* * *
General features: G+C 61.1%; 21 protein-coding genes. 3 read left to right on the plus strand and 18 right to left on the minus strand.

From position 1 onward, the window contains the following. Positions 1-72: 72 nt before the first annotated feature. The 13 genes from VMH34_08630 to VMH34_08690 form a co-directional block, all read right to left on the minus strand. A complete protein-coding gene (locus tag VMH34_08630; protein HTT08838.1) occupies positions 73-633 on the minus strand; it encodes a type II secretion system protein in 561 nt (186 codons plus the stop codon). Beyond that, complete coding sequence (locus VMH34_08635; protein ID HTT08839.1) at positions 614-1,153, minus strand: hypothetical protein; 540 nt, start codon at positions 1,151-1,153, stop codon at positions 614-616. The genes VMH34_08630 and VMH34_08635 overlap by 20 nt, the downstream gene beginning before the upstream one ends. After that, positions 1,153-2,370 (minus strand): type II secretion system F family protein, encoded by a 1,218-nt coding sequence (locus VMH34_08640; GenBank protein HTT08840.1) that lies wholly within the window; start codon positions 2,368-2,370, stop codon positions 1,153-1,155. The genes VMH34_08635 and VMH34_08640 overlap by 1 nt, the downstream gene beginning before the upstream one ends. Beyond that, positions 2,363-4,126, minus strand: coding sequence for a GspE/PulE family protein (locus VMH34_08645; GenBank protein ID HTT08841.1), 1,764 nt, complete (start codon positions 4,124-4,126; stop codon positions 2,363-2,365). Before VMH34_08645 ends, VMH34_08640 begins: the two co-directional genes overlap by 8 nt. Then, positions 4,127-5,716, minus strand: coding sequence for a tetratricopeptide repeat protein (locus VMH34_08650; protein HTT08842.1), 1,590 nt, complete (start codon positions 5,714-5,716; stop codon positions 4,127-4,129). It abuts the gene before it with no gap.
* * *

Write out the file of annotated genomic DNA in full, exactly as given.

General features: G+C 61.1%; 21 protein-coding genes. 3 read left to right on the plus strand and 18 right to left on the minus strand.

From position 1 onward, the window contains the following. Positions 1-72: 72 nt before the first annotated feature. The 13 genes from VMH34_08630 to VMH34_08690 form a co-directional block, all read right to left on the minus strand. A complete protein-coding gene (locus tag VMH34_08630; protein HTT08838.1) occupies positions 73-633 on the minus strand; it encodes a type II secretion system protein in 561 nt (186 codons plus the stop codon). Beyond that, complete coding sequence (locus VMH34_08635; protein ID HTT08839.1) at positions 614-1,153, minus strand: hypothetical protein; 540 nt, start codon at positions 1,151-1,153, stop codon at positions 614-616. The genes VMH34_08630 and VMH34_08635 overlap by 20 nt, the downstream gene beginning before the upstream one ends. After that, positions 1,153-2,370 (minus strand): type II secretion system F family protein, encoded by a 1,218-nt coding sequence (locus VMH34_08640; GenBank protein HTT08840.1) that lies wholly within the window; start codon positions 2,368-2,370, stop codon positions 1,153-1,155. The genes VMH34_08635 and VMH34_08640 overlap by 1 nt, the downstream gene beginning before the upstream one ends. Beyond that, positions 2,363-4,126, minus strand: coding sequence for a GspE/PulE family protein (locus VMH34_08645; GenBank protein ID HTT08841.1), 1,764 nt, complete (start codon positions 4,124-4,126; stop codon positions 2,363-2,365). Before VMH34_08645 ends, VMH34_08640 begins: the two co-directional genes overlap by 8 nt. Then, positions 4,127-5,716, minus strand: coding sequence for a tetratricopeptide repeat protein (locus VMH34_08650; protein HTT08842.1), 1,590 nt, complete (start codon positions 5,714-5,716; stop codon positions 4,127-4,129). It abuts the gene before it with no gap.